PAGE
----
The universal choking symbol is made by putting your hands around your throat. If you are choking and cannot talk, make this symbol to alert people around you. If someone who is choking can still talk or is coughing, encourage her to cough more to expel the object. If she cannot talk, or if the cough is weak or ineffective, perform the Heimlich maneuver.
Stand slightly behind the choking person and place your arms around her waist, below her ribcage. Make a fist with one hand, placing your thumb just above her belly button, and grab that first with your other hand. Give five strong upward-thrusting squeezes to try to lift the diaphragm, forcing air from the lungs and provoking a cough. The cough should move and expel whatever is blocking the airway. If it doesn’t, perform the maneuver again to dislodge the object. If choking persists, call 911.
Treatment depends on the type of reaction to insect bites. If there is only redness and pain at the site of the bite, application of ice is adequate treatment. Clean the area with soap and water to remove contaminated particles left behind by some insects (such as mosquitoes.) These particles may further contaminate the wound if not removed. Refrain from scratching, because this may cause the skin to break down and an infection to form.
You may treat itching at the site of the bite with an over-the-counter antihistamine such as diphenhydramine (Benadryl) in cream or pill form. Calamine lotion also helps relieve itching.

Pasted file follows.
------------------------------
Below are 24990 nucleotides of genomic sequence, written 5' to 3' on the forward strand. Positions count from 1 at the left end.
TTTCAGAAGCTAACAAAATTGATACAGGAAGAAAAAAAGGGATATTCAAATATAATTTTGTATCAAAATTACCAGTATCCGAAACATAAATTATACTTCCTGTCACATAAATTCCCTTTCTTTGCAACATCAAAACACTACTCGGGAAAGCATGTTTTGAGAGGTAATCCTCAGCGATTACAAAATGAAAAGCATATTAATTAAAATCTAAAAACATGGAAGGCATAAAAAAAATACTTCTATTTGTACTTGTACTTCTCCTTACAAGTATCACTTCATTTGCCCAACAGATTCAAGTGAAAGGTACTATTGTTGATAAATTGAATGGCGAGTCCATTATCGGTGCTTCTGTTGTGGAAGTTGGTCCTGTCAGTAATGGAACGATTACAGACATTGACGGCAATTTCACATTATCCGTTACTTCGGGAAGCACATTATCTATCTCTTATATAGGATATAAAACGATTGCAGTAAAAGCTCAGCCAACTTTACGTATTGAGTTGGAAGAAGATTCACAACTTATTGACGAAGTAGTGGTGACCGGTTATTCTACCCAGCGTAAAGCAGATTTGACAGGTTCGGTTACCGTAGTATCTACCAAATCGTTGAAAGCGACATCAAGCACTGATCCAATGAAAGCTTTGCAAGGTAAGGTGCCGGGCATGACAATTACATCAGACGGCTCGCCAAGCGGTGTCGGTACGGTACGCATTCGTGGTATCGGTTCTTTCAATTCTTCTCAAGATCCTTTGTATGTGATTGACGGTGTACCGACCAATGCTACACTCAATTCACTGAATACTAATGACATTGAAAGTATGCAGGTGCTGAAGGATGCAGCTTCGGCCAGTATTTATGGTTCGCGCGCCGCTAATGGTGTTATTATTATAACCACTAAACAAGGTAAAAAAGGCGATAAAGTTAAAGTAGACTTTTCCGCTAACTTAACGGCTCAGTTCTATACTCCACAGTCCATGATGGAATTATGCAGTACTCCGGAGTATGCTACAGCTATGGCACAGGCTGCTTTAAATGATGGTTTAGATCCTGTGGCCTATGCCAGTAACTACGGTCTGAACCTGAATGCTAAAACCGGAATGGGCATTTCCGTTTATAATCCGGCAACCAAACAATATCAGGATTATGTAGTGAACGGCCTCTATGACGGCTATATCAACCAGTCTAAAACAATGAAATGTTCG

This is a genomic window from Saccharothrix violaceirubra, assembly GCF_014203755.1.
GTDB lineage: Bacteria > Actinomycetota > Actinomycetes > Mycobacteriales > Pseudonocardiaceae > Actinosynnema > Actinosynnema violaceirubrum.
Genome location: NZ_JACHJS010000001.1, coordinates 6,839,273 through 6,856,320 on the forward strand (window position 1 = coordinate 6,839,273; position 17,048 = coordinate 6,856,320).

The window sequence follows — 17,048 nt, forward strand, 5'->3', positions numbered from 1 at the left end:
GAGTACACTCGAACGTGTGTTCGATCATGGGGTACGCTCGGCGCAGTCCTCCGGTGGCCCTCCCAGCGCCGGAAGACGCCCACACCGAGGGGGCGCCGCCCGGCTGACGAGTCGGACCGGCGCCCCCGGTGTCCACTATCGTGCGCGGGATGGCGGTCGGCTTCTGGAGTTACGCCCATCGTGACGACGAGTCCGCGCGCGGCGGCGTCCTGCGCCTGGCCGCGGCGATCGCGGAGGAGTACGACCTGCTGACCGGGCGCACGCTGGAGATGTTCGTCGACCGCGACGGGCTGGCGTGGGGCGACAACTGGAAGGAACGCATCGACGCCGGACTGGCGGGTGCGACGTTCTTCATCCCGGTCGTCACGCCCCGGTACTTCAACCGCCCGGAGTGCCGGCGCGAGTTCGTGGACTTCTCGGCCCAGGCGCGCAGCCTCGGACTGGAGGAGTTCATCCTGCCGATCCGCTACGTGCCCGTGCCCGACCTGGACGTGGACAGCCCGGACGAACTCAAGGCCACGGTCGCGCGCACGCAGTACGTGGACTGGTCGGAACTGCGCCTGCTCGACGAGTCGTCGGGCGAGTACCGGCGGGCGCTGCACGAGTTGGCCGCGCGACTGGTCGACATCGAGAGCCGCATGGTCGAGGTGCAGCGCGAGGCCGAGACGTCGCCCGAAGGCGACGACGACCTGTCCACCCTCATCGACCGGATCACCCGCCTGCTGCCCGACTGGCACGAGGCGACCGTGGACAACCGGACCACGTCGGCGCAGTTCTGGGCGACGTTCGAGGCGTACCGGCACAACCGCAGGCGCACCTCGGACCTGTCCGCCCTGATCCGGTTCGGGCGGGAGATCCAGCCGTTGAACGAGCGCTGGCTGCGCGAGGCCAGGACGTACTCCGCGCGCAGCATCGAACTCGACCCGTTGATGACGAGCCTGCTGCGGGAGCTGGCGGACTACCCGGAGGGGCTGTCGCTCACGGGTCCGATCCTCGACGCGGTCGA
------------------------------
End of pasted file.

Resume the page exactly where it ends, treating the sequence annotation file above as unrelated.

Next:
If the person with the bite has a history of severe reactions to bites, they may have been assigned an anaphylaxis kit. The kit contains an epinephrine injector (the person gives themselves an injection), a tourniquet, and an antihistamine. The kit should be used according to doctor’s instructions. Call 911 IMMEDIATLEY if you, or the person with the insect bite, are having chest pains, difficulty breathing, severe bleeding, sudden weakness or numbness, or if you think there is a medical emergency.
If you suspect that you or someone you are with may be having a heart attack, call 911 for emergency services or go to the nearest hospital emergency department.
While waiting for the ambulance, have the patient chew two baby aspirin or at least half a regular aspirin—at least 160 mg. There is no evidence that taking more than that helps more, and the patient could have unwanted side effects if they take too much.
It is important to chew the medicine before swallowing it, because chewing it decreases the time that the medicine takes to take effect.
Chewing an aspirin in the early stages of a heart attack may reduce the risk of death and it may also reduce the severity of the attack.
If the patient has had angina and has nitroglycerin tablets available, have the patient place one under the tongue. This may aid in increasing blood flow to blocked or narrowed arteries.
If the chest pain continues in the next five minutes, take another tablet under the tongue.